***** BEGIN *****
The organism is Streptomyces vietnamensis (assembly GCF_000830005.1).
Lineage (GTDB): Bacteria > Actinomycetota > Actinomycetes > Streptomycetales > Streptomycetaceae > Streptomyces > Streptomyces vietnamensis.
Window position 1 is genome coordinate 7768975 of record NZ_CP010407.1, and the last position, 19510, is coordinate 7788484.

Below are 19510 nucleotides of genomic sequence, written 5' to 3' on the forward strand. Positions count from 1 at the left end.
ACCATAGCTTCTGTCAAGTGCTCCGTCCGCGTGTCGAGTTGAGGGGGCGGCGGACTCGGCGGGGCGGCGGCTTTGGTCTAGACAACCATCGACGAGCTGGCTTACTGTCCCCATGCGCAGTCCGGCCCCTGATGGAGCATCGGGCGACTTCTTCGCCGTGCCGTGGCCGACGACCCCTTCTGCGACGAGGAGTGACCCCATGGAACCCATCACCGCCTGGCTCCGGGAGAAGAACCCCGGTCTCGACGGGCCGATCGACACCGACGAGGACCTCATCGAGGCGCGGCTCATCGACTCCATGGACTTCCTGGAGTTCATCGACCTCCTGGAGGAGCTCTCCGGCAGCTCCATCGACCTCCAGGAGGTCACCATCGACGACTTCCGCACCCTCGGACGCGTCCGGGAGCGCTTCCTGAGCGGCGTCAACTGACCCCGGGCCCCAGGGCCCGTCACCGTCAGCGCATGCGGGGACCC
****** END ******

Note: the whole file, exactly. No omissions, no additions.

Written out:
The organism is Streptomyces vietnamensis (assembly GCF_000830005.1).
Lineage (GTDB): Bacteria > Actinomycetota > Actinomycetes > Streptomycetales > Streptomycetaceae > Streptomyces > Streptomyces vietnamensis.
Window position 1 is genome coordinate 7768975 of record NZ_CP010407.1, and the last position, 19510, is coordinate 7788484.

Below are 19510 nucleotides of genomic sequence, written 5' to 3' on the forward strand. Positions count from 1 at the left end.
ACCATAGCTTCTGTCAAGTGCTCCGTCCGCGTGTCGAGTTGAGGGGGCGGCGGACTCGGCGGGGCGGCGGCTTTGGTCTAGACAACCATCGACGAGCTGGCTTACTGTCCCCATGCGCAGTCCGGCCCCTGATGGAGCATCGGGCGACTTCTTCGCCGTGCCGTGGCCGACGACCCCTTCTGCGACGAGGAGTGACCCCATGGAACCCATCACCGCCTGGCTCCGGGAGAAGAACCCCGGTCTCGACGGGCCGATCGACACCGACGAGGACCTCATCGAGGCGCGGCTCATCGACTCCATGGACTTCCTGGAGTTCATCGACCTCCTGGAGGAGCTCTCCGGCAGCTCCATCGACCTCCAGGAGGTCACCATCGACGACTTCCGCACCCTCGGACGCGTCCGGGAGCGCTTCCTGAGCGGCGTCAACTGACCCCGGGCCCCAGGGCCCGTCACCGTCAGCGCATGCGGGGACCC